1. The most important thing about buying a new bike is to make sure it fits. The only way you'll know if the bike is right for you is to size up the bike and make sure that the bike's geometry matches your body's geometry. Ask questions and do some research.
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  1. #1
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    Bike cleaning/Maintence

    Following the guide linked in the stickies I pulled of my cassette and gave it a good clean. While cleaning I noticed two things, this:



    I'm guessing it's not good? Any way to prevent it?

    And second is that the rear brake rotor has a bit of play in it, it's a centre locking type and the play seems to be in rivets that hold the main rotor to the centre bit, is it time for a new one?

    Also before and after cleaning the cassette:




  2. #2
    Fat-tired Roadie
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    Is the problem we're supposed to see in the first pic that your spokes are chewed up?

    That's from overshifting. If your rear derailleur's limit screw is set correctly it shouldn't happen. I find the names for the screws really ambiguous. So before putting the chain back on, push the derailleur toward the larger cogs with your fingers. You should see which screw stops its motion. Ideally, the tab on the derailleur cage should make contact with that before it moves far enough to overshift. Tighten it too much and the last shift will feel a lot more difficult, which is bad for the shifter, or you won't be able to get into that gear at all.

    I know some two-piece rotors have play on purpose. I don't know if yours do. Can you give us make and model? How old are they?
    "Don't buy upgrades; ride up grades." -Eddy Merckx

  3. #3
    ragley blue pig x
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    Re: Bike cleaning/Maintence

    Looks like the cassettes been rubbing the spokes(or horror of horrors the chains been dropped) cant think of anything to prevent that except a plastic idiot guard or whatever cassette the hub manufacturer recommends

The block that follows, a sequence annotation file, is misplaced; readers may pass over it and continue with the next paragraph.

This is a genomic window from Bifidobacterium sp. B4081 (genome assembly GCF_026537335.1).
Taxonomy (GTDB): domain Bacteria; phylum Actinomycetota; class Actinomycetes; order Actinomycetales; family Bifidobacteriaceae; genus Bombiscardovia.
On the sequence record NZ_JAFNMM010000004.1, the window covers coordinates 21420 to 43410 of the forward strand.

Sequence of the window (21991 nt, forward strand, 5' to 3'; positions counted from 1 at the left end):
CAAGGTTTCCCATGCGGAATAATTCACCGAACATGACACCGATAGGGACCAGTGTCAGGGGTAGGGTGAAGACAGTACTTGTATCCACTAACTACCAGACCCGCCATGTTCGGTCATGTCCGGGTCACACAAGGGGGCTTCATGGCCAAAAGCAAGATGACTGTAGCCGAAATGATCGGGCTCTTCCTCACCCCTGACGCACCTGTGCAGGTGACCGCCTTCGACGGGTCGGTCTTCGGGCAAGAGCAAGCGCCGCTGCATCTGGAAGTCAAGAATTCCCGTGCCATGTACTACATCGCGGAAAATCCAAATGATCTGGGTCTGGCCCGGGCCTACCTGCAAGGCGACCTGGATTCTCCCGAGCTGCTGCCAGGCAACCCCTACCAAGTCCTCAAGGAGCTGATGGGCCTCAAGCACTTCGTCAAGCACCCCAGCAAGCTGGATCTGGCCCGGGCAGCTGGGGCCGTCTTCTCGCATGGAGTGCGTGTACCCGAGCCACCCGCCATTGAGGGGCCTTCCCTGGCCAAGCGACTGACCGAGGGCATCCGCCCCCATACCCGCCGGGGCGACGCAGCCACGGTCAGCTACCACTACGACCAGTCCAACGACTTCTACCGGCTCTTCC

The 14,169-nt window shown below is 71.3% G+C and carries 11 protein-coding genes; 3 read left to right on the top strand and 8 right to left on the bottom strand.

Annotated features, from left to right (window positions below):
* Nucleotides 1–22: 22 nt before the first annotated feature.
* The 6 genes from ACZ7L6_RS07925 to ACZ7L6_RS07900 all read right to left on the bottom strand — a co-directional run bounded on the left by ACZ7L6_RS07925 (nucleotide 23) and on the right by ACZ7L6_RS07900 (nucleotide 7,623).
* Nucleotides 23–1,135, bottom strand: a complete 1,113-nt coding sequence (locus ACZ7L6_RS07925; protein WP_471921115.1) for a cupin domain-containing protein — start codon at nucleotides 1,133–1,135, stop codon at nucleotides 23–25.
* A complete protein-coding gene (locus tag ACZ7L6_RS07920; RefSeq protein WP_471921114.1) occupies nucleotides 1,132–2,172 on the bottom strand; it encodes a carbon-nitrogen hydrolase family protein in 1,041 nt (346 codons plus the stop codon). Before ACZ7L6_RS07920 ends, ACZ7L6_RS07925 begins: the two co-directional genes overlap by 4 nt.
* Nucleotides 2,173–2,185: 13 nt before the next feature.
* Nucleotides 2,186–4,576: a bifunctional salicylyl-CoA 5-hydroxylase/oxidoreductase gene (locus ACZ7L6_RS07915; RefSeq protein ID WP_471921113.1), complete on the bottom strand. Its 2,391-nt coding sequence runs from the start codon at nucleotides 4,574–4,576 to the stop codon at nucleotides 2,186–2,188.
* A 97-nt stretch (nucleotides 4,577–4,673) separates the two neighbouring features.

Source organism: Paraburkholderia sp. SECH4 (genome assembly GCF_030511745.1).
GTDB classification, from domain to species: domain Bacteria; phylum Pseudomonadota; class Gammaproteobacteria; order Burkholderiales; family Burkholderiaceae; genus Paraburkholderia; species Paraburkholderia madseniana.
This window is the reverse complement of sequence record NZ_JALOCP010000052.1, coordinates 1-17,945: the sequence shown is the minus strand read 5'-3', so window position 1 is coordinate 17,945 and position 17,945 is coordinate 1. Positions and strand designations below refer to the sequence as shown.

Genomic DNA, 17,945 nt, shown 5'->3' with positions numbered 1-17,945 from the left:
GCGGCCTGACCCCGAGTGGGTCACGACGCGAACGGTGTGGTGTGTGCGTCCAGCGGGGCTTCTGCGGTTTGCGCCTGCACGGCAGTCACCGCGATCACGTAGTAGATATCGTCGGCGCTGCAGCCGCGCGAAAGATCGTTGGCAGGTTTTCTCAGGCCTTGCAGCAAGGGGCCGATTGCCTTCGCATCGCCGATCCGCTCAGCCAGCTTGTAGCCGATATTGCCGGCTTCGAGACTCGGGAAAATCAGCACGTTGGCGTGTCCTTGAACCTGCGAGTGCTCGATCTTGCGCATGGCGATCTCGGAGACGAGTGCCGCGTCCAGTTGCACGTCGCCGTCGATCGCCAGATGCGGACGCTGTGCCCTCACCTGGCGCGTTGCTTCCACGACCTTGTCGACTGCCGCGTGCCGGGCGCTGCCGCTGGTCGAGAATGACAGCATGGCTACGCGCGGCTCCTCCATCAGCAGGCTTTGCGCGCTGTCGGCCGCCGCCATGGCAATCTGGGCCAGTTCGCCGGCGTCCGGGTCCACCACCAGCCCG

4. #4
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    Quote Originally Posted by AndrwSwitch View Post
    Is the problem we're supposed to see in the first pic that your spokes are chewed up?

    That's from overshifting. If your rear derailleur's limit screw is set correctly it shouldn't happen. I find the names for the screws really ambiguous. So before putting the chain back on, push the derailleur toward the larger cogs with your fingers. You should see which screw stops its motion. Ideally, the tab on the derailleur cage should make contact with that before it moves far enough to overshift. Tighten it too much and the last shift will feel a lot more difficult, which is bad for the shifter, or you won't be able to get into that gear at all.

    I know some two-piece rotors have play on purpose. I don't know if yours do. Can you give us make and model? How old are they?
    I can think of once or twice I've dropped the chain, this is the first time I've taken the cassette off so it's likely been like that for awhile.

    Here is a little closer view, none of my lenses have particuly good maxium magnifaction :P


    As for the rotor, it an Avid 185mm, and has "G3CL" stamped on it, the front is the same but doesn't have any play in it. They are nearly three years old:


  5. #5
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    Those spokes are pretty chewed but I've seen worse. I would recommend first checking the derailleur hanger, if you don't have a tool just eye-ball the derailleur and make sure the cage looks in line (parallel) to the cassette cogs.

    Assuming all is well there check that low limit screw again. Don't rely on just the shift lever to set it, physically push the derailleur cage over to insure it is hitting the limit and unable to shift over the cog.

  6. #6
    Fat-tired Roadie
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    One or two drops is enough to do some pretty ugly-looking damage.

    I could see replacing the rear rotor. Since you know it's not supposed to have play, this may be your warning before you start losing rivets or something.
    "Don't buy upgrades; ride up grades." -Eddy Merckx

  7. #7
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    How much play does it have in to rotor? I had those on one of my bikes and they had some play from the get-go. I think they are just made cheaply, but as long as it does not get too bad, then they are probably fine. If you do get some new ones though get a better one like in this LINK, but not the $18 one cause it is made cheaply as well and may face the same problems.

    -Brett

  8. #8
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    My brakes are 185mm, and those are all 180mm, will those work or will I need a new adaptor?

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